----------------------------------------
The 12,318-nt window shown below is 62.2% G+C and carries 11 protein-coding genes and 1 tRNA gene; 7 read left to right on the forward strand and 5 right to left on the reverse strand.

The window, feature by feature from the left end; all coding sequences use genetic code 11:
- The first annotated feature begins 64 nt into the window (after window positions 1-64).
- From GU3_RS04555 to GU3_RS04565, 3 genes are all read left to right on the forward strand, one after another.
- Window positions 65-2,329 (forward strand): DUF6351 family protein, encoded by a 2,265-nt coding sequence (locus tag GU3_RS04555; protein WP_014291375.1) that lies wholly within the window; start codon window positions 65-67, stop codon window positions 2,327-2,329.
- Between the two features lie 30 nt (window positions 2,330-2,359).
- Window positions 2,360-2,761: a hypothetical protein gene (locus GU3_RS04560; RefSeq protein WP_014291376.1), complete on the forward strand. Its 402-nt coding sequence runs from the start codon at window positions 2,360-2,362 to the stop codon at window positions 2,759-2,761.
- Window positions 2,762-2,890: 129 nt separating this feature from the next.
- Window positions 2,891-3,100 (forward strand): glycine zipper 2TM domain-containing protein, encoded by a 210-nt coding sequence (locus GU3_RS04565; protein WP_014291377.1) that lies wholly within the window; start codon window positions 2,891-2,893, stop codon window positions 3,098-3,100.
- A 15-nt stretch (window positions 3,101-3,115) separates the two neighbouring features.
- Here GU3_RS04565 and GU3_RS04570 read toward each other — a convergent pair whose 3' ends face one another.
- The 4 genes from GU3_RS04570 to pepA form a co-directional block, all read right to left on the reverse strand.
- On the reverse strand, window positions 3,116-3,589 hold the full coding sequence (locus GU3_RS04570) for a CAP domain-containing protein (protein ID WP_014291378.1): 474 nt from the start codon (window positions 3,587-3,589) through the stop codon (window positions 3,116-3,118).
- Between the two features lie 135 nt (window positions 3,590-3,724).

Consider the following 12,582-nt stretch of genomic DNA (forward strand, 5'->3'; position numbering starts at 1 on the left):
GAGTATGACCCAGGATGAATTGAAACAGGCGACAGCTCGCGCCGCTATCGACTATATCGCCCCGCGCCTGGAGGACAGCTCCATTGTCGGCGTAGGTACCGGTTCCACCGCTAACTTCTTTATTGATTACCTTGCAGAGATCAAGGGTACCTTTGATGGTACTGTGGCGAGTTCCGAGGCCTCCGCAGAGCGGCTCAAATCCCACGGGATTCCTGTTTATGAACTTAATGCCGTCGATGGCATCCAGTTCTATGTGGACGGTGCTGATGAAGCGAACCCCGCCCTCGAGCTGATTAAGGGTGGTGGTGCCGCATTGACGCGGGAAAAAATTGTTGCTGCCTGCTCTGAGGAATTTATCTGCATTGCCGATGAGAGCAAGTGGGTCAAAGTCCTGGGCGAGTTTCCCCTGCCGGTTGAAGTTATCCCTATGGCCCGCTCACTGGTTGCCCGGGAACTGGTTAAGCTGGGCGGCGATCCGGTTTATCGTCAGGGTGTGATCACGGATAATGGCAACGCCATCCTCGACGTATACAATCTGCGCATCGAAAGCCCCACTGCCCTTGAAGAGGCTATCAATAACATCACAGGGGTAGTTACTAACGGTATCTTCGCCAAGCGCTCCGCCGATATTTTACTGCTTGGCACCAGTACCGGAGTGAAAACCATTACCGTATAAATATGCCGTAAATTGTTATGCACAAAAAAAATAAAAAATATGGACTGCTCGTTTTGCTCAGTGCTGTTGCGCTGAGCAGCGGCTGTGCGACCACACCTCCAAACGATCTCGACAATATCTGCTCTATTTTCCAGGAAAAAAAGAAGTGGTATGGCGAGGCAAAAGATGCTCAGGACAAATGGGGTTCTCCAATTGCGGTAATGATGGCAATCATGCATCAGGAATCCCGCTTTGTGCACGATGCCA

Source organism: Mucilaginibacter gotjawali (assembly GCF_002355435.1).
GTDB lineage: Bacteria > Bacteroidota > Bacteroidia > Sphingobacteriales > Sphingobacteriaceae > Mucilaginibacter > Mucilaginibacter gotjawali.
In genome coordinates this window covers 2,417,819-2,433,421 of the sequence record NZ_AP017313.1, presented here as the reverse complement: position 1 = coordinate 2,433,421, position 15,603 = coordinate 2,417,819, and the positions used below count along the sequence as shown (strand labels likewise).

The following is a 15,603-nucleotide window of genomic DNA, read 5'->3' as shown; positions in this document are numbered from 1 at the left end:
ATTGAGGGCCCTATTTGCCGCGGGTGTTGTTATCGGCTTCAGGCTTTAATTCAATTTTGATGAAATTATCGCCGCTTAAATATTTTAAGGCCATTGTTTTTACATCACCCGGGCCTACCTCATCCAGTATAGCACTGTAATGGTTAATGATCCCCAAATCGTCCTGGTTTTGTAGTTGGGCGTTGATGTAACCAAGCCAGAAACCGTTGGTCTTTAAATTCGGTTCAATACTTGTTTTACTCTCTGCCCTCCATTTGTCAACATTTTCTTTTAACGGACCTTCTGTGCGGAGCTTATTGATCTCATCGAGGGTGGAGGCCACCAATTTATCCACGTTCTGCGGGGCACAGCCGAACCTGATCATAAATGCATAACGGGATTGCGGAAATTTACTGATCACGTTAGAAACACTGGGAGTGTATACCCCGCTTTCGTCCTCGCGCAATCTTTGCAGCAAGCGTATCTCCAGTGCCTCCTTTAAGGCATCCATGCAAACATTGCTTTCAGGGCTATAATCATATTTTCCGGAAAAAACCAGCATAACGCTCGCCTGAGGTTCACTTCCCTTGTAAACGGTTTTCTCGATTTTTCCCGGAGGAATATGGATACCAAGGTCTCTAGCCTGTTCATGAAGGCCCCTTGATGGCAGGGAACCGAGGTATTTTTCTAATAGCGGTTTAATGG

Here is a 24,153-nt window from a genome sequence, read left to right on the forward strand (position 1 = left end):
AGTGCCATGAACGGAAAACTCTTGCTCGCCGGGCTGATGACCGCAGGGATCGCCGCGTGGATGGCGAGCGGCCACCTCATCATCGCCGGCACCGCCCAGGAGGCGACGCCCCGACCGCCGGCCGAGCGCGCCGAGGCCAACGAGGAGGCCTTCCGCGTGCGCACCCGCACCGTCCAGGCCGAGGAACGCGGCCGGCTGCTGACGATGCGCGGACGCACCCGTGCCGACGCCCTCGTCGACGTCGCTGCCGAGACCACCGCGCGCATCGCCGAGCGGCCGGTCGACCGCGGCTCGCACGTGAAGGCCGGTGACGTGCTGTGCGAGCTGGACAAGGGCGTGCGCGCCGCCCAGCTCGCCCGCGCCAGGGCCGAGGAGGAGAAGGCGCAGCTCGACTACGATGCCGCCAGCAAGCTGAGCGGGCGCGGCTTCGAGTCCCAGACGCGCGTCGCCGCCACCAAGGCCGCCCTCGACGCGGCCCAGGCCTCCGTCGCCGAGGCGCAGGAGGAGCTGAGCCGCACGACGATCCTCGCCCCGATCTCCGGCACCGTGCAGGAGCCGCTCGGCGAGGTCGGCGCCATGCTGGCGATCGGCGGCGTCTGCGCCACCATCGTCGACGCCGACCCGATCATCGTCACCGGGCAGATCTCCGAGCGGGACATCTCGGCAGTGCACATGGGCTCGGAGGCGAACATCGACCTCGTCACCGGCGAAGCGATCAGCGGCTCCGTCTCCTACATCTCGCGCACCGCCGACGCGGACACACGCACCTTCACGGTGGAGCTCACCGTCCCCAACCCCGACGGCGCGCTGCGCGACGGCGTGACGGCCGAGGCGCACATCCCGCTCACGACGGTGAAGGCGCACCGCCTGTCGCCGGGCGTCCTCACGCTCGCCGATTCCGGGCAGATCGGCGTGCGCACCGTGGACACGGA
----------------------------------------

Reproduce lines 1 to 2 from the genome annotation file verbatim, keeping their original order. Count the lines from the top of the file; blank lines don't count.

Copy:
The 12,318-nt window shown below is 62.2% G+C and carries 11 protein-coding genes and 1 tRNA gene; 7 read left to right on the forward strand and 5 right to left on the reverse strand.

The window, feature by feature from the left end; all coding sequences use genetic code 11: